However, the club won’t be opening its oft-dubbed “hardest door in the world” – named for its notoriously picky bouncer – but holding the event outside, and with face masks.
Starting from 4 pm on Saturday, partygoers will be welcome in Berghain’s summer garden.
“After a long break, we will dare to start the summer slowly,” organisers wrote on the club’s homepage.
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Like the entire Berlin club scene, Berghain has been closed since March 14th, and a reopening of the clubs themselves is not in sight due to the pandemic.
Berghain, however, has found other ways to stay in business, such as hosting an unusual acoustic sound exhibition which stretches through the end of this weekend.
For the garden party – which will take place with a limited number of guests and only in good weather – the Berghain has planned hygiene measures “for the protection of all guests and employees”.
“Please bring your masks with you, covering you mouth and nose sufficiently and avoiding direct contact with other guests, unless you come from the same household,” wrote the organizers.
“Masks are mandatory in the entire entrance area, as well as on the dance floor and in the toilets. We have also installed fans above the dance floor and in the toilets to prevent the spread of aerosols.”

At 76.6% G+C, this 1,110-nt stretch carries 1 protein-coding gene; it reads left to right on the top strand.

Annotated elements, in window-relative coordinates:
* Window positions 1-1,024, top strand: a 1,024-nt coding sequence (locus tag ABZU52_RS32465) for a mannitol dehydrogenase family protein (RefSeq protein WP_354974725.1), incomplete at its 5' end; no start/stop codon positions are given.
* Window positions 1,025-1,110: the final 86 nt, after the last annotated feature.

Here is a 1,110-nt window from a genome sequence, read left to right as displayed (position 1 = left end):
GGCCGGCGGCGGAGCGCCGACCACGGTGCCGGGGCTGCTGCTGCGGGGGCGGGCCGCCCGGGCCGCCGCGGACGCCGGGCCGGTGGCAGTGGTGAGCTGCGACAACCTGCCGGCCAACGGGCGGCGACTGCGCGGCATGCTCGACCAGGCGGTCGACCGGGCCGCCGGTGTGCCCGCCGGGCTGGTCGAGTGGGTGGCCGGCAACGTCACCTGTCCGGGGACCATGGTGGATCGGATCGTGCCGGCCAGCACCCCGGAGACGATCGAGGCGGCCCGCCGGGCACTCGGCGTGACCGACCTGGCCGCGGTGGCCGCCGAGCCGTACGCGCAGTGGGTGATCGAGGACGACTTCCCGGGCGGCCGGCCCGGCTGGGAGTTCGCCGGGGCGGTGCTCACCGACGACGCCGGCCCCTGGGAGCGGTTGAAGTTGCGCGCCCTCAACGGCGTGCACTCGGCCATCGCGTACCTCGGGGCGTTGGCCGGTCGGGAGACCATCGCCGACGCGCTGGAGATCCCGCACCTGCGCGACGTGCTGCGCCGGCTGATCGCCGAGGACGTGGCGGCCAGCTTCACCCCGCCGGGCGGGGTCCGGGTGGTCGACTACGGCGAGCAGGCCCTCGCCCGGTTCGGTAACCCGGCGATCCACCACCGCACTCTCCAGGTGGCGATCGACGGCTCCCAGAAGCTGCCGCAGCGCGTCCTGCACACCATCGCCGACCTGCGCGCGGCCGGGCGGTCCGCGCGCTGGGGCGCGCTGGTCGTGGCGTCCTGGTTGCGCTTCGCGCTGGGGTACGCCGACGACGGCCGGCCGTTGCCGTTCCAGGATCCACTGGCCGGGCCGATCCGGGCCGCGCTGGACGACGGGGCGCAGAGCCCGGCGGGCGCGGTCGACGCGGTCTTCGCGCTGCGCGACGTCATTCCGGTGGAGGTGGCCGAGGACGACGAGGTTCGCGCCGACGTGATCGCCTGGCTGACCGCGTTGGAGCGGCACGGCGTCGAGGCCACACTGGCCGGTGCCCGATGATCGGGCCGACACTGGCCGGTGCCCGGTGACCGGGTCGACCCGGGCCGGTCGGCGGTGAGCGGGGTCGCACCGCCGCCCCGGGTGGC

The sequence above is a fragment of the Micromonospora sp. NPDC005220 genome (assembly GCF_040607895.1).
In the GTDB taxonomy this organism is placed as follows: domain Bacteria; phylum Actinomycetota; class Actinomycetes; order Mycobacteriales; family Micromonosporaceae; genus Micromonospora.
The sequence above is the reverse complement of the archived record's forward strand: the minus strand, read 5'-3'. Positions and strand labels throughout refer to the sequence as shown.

A right to party?
Berlin’s numerous techno clubs have been the hardest hit in the coronavirus crisis, with no date in sight to when they can officially open.
The capital stepped in to help them from going bust, and granted party giants including About Blank, Kater Blau and Tresor an average of €80,000 in aid.
Berlin has been looking for safe ways to host parties outdoors after an increasing number of violations for large group events.
On Tuesday evening, 70 police officers broke up a party of over 1,200 people in Hasenheide Park, and on Wednesday evening police also stopped a party of over 250 people in Volkspark Friedrichshain. In both cases, people were not wearing face masks and minimum social distancing requirements weren't observed.
Last week, Berlin’s City economics minister, Ramona Pop, sent a letter to district mayors calling on them to find parks, streets, squares and sports halls that would make suitable venues.
“Berlin misses its diverse club scene. Clubs and bars are suffering economically during the corona crisis. That's why, in addition to providing immediate aid, we want to create legal opportunities to party in public areas for the clubs and Berliners,” Pop told the Berliner Morgenpost.
“In this way, legal celebrations can be organised professionally and in compliance with rules,” she added.
To dare – wagen
limited number of guests – (die) beschränkte Gästezahl
Dance floor – (die) Tanzfläche
to cover – bedecken
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